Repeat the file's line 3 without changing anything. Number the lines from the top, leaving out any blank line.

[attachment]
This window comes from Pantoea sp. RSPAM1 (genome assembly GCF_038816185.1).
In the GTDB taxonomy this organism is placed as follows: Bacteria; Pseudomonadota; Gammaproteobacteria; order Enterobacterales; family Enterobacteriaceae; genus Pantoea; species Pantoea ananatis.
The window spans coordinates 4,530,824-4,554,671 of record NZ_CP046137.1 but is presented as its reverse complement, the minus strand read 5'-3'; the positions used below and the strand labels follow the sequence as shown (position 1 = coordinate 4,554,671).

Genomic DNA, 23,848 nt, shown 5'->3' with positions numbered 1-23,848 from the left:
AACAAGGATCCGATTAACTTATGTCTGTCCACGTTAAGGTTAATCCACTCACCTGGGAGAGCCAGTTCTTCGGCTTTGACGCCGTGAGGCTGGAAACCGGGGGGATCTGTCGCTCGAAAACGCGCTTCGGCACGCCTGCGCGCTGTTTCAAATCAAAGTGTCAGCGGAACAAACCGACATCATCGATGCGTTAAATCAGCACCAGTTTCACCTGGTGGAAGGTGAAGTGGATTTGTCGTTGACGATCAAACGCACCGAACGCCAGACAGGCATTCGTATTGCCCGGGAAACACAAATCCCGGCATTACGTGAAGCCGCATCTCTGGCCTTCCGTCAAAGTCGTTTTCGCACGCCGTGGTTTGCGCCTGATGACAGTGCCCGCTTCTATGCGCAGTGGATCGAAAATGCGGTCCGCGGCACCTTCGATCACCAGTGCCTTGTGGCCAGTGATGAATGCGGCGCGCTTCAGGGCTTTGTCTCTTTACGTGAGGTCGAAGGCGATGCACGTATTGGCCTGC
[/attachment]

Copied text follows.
The window spans coordinates 4,530,824-4,554,671 of record NZ_CP046137.1 but is presented as its reverse complement, the minus strand read 5'-3'; the positions used below and the strand labels follow the sequence as shown (position 1 = coordinate 4,554,671).